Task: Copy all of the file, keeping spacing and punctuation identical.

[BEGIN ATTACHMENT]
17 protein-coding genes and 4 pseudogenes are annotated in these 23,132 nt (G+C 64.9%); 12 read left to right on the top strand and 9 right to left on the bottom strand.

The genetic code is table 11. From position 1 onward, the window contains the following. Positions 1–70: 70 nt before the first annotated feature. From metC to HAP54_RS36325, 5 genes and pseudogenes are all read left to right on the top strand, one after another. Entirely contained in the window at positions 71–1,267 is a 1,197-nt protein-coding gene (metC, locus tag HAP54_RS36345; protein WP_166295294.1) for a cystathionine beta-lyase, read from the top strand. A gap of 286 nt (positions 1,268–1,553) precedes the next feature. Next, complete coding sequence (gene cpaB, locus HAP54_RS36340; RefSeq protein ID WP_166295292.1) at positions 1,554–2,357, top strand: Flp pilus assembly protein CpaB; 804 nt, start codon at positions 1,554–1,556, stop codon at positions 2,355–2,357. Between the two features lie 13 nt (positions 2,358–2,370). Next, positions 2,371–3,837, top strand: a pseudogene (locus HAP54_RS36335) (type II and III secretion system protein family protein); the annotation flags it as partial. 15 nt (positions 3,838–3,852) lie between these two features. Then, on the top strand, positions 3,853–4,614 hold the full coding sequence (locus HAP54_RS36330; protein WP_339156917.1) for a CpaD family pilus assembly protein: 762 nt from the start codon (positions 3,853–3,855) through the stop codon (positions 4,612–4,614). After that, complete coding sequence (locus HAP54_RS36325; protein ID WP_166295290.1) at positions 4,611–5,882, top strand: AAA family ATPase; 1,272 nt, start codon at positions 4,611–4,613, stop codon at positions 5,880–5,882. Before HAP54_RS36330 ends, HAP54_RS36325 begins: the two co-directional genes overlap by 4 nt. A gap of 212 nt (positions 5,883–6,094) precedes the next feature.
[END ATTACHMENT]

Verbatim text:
17 protein-coding genes and 4 pseudogenes are annotated in these 23,132 nt (G+C 64.9%); 12 read left to right on the top strand and 9 right to left on the bottom strand.

The genetic code is table 11. From position 1 onward, the window contains the following. Positions 1–70: 70 nt before the first annotated feature. From metC to HAP54_RS36325, 5 genes and pseudogenes are all read left to right on the top strand, one after another. Entirely contained in the window at positions 71–1,267 is a 1,197-nt protein-coding gene (metC, locus tag HAP54_RS36345; protein WP_166295294.1) for a cystathionine beta-lyase, read from the top strand. A gap of 286 nt (positions 1,268–1,553) precedes the next feature. Next, complete coding sequence (gene cpaB, locus HAP54_RS36340; RefSeq protein ID WP_166295292.1) at positions 1,554–2,357, top strand: Flp pilus assembly protein CpaB; 804 nt, start codon at positions 1,554–1,556, stop codon at positions 2,355–2,357. Between the two features lie 13 nt (positions 2,358–2,370). Next, positions 2,371–3,837, top strand: a pseudogene (locus HAP54_RS36335) (type II and III secretion system protein family protein); the annotation flags it as partial. 15 nt (positions 3,838–3,852) lie between these two features. Then, on the top strand, positions 3,853–4,614 hold the full coding sequence (locus HAP54_RS36330; protein WP_339156917.1) for a CpaD family pilus assembly protein: 762 nt from the start codon (positions 3,853–3,855) through the stop codon (positions 4,612–4,614). After that, complete coding sequence (locus HAP54_RS36325; protein ID WP_166295290.1) at positions 4,611–5,882, top strand: AAA family ATPase; 1,272 nt, start codon at positions 4,611–4,613, stop codon at positions 5,880–5,882. Before HAP54_RS36330 ends, HAP54_RS36325 begins: the two co-directional genes overlap by 4 nt. A gap of 212 nt (positions 5,883–6,094) precedes the next feature.